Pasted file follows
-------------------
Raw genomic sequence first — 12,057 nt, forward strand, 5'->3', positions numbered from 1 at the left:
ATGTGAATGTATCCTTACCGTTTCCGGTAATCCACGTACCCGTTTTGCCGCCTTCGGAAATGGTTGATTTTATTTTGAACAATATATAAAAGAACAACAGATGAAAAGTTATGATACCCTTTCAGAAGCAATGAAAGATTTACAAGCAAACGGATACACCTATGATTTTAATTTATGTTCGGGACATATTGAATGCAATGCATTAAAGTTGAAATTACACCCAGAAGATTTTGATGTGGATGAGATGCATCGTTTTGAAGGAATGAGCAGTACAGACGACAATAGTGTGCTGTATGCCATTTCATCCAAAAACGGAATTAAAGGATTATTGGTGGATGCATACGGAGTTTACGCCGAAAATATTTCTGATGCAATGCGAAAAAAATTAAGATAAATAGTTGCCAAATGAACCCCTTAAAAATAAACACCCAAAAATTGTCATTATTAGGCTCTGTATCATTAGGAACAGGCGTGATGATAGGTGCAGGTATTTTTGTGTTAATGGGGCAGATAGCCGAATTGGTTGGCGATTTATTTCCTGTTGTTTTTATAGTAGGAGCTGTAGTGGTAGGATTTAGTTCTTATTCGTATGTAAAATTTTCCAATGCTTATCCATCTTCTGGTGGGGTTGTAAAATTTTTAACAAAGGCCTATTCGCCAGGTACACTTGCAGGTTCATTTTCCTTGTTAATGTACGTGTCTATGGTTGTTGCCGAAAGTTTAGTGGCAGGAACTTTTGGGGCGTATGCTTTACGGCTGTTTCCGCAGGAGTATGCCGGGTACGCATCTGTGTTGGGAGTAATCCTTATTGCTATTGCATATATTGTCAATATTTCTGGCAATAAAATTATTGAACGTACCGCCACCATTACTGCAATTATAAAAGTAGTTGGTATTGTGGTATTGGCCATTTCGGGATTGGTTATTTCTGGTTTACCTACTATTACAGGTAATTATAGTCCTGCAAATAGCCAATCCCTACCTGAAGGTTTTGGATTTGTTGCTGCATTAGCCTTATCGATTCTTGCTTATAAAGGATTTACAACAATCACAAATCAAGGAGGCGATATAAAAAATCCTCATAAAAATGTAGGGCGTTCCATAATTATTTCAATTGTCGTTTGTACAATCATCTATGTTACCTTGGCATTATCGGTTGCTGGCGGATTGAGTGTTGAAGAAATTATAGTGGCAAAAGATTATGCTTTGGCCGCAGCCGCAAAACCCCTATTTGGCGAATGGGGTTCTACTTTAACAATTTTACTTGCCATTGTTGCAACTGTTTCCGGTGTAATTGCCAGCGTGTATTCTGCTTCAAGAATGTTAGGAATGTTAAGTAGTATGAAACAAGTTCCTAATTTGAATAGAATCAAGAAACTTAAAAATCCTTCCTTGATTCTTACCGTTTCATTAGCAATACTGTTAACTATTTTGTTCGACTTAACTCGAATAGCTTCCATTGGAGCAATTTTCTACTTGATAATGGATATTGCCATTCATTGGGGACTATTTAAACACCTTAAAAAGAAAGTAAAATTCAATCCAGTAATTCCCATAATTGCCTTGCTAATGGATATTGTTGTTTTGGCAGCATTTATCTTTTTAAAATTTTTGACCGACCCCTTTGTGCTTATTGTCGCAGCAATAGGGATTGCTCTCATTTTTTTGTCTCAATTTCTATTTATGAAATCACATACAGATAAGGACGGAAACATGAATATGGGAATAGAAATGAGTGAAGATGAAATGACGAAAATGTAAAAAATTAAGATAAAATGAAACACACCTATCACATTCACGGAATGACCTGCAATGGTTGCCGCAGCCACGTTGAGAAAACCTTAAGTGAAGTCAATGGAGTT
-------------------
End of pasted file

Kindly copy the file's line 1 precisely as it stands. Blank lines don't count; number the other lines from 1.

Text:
Raw genomic sequence first — 12,057 nt, forward strand, 5'->3', positions numbered from 1 at the left: